Ski Touring in the Dolomiti, Italy, 4-2014

The jagged peaks of the Dolomite mountains loomed on either side of the narrow gorge as we reached the end of the valley near San Vigilio di Marebbe in South Tyrol. The landscape looked right out of a Lord of the Rings film. The winds had blown Sahara sands in from North Africa and had left yellow patches all over the surface of the snow which gave the scenery an even more otherworldly appearance. It is rare that there is so much snow this far south at the beginning of April. The winter had been bad for ski resorts north of the Alps, but huge amounts of snow had been delivered in the south. This was good for myself and two friends who had come to scale the mountains of South Tyrol and enjoy the great mixture of Tyrolian “Gemütlichkeit”, Italian food, and culture. The valley we overnighted in was one of the few areas where they speak “Ladin” in addition to German and Italian. We stayed at the Pederü hut, a newly built Alpine hotel with all the amenities, great food, wine, and hospitality. We  slept well in anticipation of scaling the mountains the next day.

Breakfast was at 6:30 am sharp, one hour later we were in our gear and strapped the skins onto our touring skis. The skies were cloudy as we made our ascent. Quite a few other skiers were on the same path, but we veered up a steep ravine and were soon alone. Higher and higher we climbed until we got to a saddle with a breathtaking view of the surrounding peaks. At the same time the sun came out to complete the spectacular scenery. Several hours and much exertion later we finally reached the highest point of the day and took a welcome tea break admiring the stunning view that lay below us. Unfortunately the snow had become soft really fast.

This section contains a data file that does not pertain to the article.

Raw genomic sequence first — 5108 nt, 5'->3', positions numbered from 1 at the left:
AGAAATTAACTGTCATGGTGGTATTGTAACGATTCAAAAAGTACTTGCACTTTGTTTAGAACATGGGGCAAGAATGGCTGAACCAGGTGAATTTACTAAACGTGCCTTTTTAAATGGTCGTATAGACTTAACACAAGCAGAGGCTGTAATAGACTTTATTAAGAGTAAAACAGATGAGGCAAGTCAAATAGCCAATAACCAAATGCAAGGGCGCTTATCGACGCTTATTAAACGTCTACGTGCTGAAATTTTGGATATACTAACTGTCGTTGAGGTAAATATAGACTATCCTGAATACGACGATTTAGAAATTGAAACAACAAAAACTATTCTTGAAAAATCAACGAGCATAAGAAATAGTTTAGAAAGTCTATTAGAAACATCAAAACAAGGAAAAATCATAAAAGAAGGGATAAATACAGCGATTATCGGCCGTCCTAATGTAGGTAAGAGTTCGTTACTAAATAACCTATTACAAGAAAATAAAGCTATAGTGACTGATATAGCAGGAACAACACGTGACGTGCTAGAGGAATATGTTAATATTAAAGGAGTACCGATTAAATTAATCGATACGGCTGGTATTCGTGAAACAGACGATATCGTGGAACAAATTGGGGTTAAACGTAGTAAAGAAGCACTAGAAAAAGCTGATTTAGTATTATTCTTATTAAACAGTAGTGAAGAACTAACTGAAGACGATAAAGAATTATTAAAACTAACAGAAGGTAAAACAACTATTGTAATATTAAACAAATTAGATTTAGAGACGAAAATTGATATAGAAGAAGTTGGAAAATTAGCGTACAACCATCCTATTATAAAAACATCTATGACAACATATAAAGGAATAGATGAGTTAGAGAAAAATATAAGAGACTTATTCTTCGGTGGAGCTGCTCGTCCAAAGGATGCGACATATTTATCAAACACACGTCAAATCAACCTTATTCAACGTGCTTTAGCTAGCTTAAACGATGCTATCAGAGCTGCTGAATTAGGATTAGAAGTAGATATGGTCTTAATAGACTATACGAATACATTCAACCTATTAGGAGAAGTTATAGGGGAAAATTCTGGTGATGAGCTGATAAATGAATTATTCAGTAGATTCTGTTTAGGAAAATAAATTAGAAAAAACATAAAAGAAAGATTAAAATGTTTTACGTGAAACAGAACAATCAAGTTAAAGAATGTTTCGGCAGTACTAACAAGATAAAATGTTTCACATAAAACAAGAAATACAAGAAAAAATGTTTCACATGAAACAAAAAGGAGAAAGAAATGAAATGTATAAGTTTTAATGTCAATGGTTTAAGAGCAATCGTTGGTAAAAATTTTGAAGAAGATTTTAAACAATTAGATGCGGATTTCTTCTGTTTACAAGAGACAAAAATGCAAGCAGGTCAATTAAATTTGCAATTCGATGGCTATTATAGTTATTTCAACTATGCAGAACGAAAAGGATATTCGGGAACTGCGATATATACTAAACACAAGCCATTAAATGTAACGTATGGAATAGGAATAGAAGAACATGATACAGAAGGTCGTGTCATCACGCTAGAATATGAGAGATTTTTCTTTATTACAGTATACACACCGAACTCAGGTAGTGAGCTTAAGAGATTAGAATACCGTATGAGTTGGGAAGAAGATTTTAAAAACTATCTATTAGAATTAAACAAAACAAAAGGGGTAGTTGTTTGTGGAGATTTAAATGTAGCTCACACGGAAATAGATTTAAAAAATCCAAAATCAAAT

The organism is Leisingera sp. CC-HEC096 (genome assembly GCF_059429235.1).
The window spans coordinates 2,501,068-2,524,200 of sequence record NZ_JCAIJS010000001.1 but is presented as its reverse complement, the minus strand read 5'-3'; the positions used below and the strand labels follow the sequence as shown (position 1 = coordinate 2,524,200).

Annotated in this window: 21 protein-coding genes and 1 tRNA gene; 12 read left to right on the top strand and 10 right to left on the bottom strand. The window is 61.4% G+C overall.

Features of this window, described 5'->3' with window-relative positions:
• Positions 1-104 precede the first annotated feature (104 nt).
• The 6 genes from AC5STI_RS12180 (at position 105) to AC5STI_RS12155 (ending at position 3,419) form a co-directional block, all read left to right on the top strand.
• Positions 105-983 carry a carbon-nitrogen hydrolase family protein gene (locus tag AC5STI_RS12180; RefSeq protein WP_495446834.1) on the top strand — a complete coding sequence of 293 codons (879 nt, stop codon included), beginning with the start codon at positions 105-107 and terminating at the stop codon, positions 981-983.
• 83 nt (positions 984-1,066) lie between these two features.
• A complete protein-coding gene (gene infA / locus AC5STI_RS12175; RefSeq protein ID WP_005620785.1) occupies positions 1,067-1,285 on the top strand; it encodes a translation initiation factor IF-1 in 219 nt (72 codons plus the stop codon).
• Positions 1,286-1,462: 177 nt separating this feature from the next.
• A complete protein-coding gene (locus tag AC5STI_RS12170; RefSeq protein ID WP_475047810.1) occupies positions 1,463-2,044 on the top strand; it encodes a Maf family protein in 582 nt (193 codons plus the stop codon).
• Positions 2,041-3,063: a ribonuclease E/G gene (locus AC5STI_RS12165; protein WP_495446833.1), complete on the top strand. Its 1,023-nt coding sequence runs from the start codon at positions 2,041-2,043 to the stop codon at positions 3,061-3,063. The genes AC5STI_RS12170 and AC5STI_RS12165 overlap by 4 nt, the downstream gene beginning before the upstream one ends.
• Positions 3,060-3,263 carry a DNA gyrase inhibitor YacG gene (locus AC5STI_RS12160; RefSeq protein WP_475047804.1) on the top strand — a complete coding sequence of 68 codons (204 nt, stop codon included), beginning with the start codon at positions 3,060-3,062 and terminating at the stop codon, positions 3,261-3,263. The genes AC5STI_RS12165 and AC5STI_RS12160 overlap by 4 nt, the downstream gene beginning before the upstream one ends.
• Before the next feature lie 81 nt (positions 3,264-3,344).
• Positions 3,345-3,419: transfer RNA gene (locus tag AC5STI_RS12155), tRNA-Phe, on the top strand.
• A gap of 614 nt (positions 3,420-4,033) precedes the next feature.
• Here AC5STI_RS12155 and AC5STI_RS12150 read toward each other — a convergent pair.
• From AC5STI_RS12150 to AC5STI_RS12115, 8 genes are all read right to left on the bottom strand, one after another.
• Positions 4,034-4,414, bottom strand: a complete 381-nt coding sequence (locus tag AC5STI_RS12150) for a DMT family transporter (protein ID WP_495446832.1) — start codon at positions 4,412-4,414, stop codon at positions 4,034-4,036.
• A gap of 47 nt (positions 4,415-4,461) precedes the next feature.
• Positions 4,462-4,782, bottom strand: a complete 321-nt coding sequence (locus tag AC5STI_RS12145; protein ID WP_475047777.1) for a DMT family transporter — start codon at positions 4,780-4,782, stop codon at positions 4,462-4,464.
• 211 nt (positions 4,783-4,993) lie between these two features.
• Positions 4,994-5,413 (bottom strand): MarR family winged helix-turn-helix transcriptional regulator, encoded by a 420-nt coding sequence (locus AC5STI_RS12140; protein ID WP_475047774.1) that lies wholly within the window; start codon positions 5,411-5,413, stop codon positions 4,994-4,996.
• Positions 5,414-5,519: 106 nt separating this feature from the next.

Dolomiti1Rested and rehydrated, the skins came off, boots were tied down, bindings were adjusted, and off we went down the opposite route we had come. The snow had broken up and was filled with the frozen tracks of earlier skiers, and it was not pleasurable to ski whatsoever. Further down conditions improved and the slope opened up to an unmarked expanse. The snow was soft at the top so we carved our turns and left our signature for all to see. The altitude was almost 3000m causing us to breathe hard as we descended to a high plateau. Our final goal was to reach a hut on the neighboring peak, so on came our skins and off we trudged uphill once more. The warm temperatures had lent the snow a mushy quality that required our legs to work harder. After hours of up and down we finally reached the Sennes hut where we ate up some well deserved pasta and drank lots of liquid to replenish our fluids.

After lunching we began our descent into the narrow valley below back to our hotel. It felt more like descending into a gauntlet as the canyon got narrower and we ended up on what felt like a twisting bobsled run. Finally we came out onto a military road built in World War I. During the conflict South Tyrol was the location of heavy fighting between Austrian and Italian soldiers. Both sides had dragged cannons high into the mountains and battled each other in every conceivable manner they could. These somber thoughts were on our minds as we filed on by.

IMG_3954

The next day we packed our belongings and headed higher to the Fanes hut. We stayed 2 nights in true alpine fashion in a room for eight, with a shared  bathroom and a shower outside in the hallway. We woke up to cloudless skies and the night had been really cold, which meant better snow conditions, especially on slopes facing north. Our destination for the day was Monte Castello. Our initial climb was 150m up and from the top of the plateau we could see our intended peak visible in the distance. The silhouette of the Dolomiti mountains reminded me of the American Southwest with similar peaks of rock rising from snowfields instead of the desert sands. A short downhill later we traversed a side valley, donned our skins once more for the final ascent of 2 1/2 hours, which took almost all we had left. But we were rewarded with breathtaking views at the top and no other skiers in sight. We rested a while and enjoyed the panorama we had labored to see. Satiated we skied down, then right back up to our plateau. One last run back to our hut topped off our incredible tour and of course welcomed libations. An excellent dinner completed this superb day.

Dolomiti2

Our last days tour was a route with a southern exposure. The snow on the way up was hard, fortunately a couple of hours later the warmth from the sun made it soft as silk. Our last run down to the Pederü hut was on an untouched white carpet of snow. An incredible ending to of a 3 day ski tour in a fairytale location.

Back to home

Bookmark the permalink.

Leave a Reply